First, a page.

While the U.S. Navy is most responsible for clearing enemy mines,
it's the U.S. Air Force that will most likely deliver American naval mines.
B-52 bombers recently (November 3rd) held a mine planting exercise, dropping
92, 576 pound, Mk 62 bottom mines, and four 2,000 pound Mk 56 floating mines,
into coastal waters. A B-52 can carry 45 Mk 62, or a dozen Mk 56 mines per
often ignored, these mines are a formidable weapon. But they just don't get any
respect. The historical record says otherwise. Modern naval mines were widely
used for the first time a century ago, during the Russo-Japanese war (1904-
1905). These were contact mine, floating in shallow water and kept in place
with an anchor and chain. When the tide was right, they would be just below the
surface, ready to explode whenever struck by a ship. Some 2,000 of these mines
were used to destroy sixteen ships.
World War I (1914-18), modern mine tactics were developed still more. Thousands
of mines were laid to provide defensive barriers against enemy movement in the
North Sea. Mines were used offensively by secretly placing them across known
enemy sea routes. More than 1,000 merchant and war ships were lost because of
the 230,000 mines used.
World War II, a total of 2,665 ships were lost or damaged to 100,000 offensive
mines. That's one ship for every 37 mines. Some 208,000 mines were used
defensively to inhibit enemy movement and tie up his resources.
mines achieved several striking successes during World War II. In the Pacific,
naval mines proved more destructive to the Japanese war effort than the atom
bombs. During a 10 week period between April and August 1945, 12,000 mines were
delivered by American bombers. These destroyed 1,250,000 tons of Japanese
shipping (670 ships hit, 431 destroyed). That's 18 mines for each ship hit. The
Americans had air superiority, so losses during these 1,500 missions amounted
to only 15 planes, most of them to accidents. Had these missions been flown
against opposition, losses would have been between 30 and 60 aircraft, plus
similar losses to their fighter escorts.
conventional submarine campaign was also waged against Japanese shipping.
Comparisons to the mine campaign are interesting. A hundred submarines were
involved in a campaign that ran for 45 months from December, 1941 to August,
1945. Some 4.8 million tons of enemy shipping was sunk. For every US submarine
sailor lost using submarine launched torpedoes, 560 tons of enemy ships were
sunk. During the mine campaign, 3,500 tons were sunk for each US fatality. On a
cost basis, the difference was equally stark. Counting the cost of lost mine
laying aircraft (B- 29's at $500,000 each) or torpedo armed submarine ($5
million each), we find that each ton of sunk shipping cost six dollars when
using mines and fifty-five dollars when using submarines. These data was
classified as secret until the 1970s. It indicates that mines might have been
more effective than torpedoes even if the mines were delivered by
Germans waged a minelaying campaign off the east coast of the United States
between 1942 and 1944. Only 317 mines were used, which sank or damaged 11
ships. This was a ratio of 29 mines used for each ship hit. In addition, eight
ports were closed for a total of 40 days. One port, Charleston, South Carolina,
was closed for 16 days, tying up not only merchant shipping but the thousands
of men, warships and aircraft dealing with the situation. American submarines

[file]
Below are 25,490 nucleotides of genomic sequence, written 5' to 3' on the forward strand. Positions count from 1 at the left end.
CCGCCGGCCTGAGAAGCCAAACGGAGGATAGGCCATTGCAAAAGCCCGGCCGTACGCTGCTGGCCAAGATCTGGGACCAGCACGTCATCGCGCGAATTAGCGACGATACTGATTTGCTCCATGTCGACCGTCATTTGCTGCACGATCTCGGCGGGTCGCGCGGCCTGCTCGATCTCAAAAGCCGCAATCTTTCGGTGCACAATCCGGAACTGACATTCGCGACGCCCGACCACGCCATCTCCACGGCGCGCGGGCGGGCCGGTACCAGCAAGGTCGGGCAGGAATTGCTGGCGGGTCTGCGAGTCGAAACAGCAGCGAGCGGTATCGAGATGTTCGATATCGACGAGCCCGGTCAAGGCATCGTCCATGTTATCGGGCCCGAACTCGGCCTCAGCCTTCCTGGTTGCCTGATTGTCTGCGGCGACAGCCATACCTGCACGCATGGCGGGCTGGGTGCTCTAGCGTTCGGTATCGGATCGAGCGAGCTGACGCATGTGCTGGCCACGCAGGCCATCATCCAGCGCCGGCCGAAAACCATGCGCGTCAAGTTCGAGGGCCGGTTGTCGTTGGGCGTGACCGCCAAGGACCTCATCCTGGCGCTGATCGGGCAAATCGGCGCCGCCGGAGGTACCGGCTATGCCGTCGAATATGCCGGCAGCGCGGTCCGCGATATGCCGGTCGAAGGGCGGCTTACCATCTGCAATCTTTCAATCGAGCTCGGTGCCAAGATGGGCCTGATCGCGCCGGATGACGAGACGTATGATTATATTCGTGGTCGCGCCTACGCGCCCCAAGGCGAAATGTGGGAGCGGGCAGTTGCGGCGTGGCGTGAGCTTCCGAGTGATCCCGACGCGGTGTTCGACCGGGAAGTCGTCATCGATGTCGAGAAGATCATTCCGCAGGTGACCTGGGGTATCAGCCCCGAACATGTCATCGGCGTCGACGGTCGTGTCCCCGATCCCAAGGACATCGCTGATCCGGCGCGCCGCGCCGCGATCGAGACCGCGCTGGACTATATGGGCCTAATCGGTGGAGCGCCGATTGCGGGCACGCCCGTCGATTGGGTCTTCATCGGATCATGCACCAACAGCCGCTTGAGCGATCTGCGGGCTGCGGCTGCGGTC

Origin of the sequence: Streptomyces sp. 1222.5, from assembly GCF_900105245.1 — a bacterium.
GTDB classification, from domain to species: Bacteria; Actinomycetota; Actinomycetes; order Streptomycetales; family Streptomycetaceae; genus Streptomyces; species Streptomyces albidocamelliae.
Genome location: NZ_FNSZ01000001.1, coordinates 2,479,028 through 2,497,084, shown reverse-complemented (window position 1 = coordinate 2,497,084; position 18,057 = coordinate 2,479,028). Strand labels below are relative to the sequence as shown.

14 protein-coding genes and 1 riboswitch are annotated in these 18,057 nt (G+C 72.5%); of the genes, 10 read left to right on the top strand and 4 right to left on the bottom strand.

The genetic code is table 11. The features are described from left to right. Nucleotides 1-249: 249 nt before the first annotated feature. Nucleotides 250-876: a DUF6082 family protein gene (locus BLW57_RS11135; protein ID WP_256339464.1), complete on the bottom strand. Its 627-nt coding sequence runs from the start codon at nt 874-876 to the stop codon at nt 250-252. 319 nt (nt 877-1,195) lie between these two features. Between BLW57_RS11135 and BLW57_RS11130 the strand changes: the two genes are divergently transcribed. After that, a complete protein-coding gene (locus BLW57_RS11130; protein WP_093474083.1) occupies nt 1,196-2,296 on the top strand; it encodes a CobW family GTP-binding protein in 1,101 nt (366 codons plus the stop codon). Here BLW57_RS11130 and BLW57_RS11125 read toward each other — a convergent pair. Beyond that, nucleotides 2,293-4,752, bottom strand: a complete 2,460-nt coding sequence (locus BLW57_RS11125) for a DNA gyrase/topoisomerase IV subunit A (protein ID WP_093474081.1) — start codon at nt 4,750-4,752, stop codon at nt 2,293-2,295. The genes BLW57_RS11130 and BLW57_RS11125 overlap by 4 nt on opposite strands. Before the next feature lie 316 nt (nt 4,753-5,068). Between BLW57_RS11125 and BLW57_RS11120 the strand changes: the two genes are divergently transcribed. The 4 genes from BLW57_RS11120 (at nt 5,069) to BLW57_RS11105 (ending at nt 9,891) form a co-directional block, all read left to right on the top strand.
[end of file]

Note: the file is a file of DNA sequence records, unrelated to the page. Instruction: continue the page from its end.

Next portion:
also waged a limited mine campaign in the Pacific. For 658 mines used, 54 ships
were sunk or damaged (12 mines per ship). No subs were lost. Considerable
Japanese resources were tied up dealing with the mines. On the Palau atoll, the
port was closed by the mines and not reopened until the war ended. Even surface
ships were used to lay mines. Three thousand mines were laid by destroyers.
Only 12 ships were hit, but these were barrier fields, not the ambush type mine
fields that a submarine can create by sneaking into an enemy held area.
Korea during the early 1950s, the Soviets provided North Korea with 3,000
mines, many of 1904 vintage. These were used to defend Wonson harbor. It took
several weeks for UN forces to clear these at a loss of a dozen ships hit. Half
of these ships were destroyed.
the Vietnam war, over 300,000 naval mines were used, primarily in rivers. The
vast majority were not built as mines but were aerial bombs equipped with
magnetic sensors instead of fuzes. These bombs/mines used a small parachute to
insure that no damage occurred on landing. In shallow water these makeshift
weapons sat on the bottom and performed as well as mines. Haiphong Harbor was
actually mined with 11,000 of these "destructors," as the US air
force called them, and less than a hundred conventional mines. Haiphong Harbor
was shut down completely for months, and it took years to clear out all the
American mines. The "destructor" mine design was so successful, that it is
still in use, using more modern electronics, as the Mk 62 mine.
the 1991 Gulf War, the Iraqis laid over a thousand mines off the Iraqi and
Kuwaiti coast. The predominantly US naval forces did not have sufficient mine
sweeping resources to deal with this situation and had a helicopter carrier and
cruiser hit and damaged while trying to clear the area. This effectively
prevented any US amphibious operations, although the Marines were not going to
be used for a landing anyway. It took over a month of mine clearing after the
fighting ceased to eliminate all the mines. In the meantime, two U.S. warships
were damaged by these mines.
any future war, naval mines will again surprise everyone with how effective
they are. It is feared that terrorists might get their hands on some bottom
mines, but so far, there do not appear to have been any attempts.